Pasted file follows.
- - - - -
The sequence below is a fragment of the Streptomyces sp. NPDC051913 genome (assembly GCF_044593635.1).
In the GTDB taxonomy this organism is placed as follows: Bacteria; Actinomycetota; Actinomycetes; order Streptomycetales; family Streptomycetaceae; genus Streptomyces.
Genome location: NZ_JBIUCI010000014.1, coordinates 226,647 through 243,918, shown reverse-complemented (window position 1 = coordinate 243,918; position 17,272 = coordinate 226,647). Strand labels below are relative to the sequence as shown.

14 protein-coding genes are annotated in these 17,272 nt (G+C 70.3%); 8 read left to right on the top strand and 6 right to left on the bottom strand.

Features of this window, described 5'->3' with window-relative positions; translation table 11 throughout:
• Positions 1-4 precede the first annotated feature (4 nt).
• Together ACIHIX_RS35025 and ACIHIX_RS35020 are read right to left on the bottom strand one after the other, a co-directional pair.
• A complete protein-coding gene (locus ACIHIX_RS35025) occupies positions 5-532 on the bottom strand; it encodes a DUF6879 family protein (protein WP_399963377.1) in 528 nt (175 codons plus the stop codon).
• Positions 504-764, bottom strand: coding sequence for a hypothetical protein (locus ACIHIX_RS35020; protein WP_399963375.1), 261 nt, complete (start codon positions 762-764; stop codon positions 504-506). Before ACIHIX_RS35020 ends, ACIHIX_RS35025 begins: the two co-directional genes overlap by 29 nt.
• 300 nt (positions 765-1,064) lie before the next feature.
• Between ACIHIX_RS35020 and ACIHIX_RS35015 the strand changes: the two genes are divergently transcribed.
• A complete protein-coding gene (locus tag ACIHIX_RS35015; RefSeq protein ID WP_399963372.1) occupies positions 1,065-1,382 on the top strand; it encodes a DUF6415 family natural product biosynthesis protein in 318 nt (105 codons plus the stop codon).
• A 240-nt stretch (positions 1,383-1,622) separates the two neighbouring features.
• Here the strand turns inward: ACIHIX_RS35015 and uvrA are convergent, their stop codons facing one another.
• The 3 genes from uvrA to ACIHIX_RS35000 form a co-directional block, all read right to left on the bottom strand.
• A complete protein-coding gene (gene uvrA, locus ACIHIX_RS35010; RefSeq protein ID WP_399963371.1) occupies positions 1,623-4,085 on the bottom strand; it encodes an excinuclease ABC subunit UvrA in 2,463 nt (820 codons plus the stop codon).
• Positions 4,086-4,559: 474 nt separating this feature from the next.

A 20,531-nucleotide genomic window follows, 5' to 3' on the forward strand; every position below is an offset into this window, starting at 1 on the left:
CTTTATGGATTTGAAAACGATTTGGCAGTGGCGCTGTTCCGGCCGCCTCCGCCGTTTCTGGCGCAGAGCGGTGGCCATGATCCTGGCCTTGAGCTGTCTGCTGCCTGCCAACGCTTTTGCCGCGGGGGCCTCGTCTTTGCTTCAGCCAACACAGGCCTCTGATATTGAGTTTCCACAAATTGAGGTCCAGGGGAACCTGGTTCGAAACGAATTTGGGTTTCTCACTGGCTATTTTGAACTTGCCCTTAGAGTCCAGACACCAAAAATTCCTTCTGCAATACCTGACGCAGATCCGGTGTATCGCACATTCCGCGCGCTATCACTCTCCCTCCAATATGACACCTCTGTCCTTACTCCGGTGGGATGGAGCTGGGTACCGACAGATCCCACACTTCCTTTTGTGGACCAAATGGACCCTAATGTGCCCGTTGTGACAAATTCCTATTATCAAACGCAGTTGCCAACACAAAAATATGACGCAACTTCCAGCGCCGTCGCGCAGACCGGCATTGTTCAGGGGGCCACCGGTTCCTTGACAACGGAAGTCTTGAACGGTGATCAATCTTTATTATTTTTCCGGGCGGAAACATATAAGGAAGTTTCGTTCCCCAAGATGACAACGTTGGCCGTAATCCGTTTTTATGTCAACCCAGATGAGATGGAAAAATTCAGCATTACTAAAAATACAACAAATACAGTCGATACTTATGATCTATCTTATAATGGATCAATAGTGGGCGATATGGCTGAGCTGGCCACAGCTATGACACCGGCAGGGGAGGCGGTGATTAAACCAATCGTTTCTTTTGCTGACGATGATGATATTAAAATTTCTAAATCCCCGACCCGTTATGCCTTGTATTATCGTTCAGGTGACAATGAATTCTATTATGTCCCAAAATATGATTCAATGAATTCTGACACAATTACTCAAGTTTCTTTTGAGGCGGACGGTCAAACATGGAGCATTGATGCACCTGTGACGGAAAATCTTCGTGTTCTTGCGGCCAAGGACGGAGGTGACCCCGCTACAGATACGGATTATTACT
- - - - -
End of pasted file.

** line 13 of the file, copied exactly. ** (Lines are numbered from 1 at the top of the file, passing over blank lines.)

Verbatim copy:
• A 240-nt stretch (positions 1,383-1,622) separates the two neighbouring features.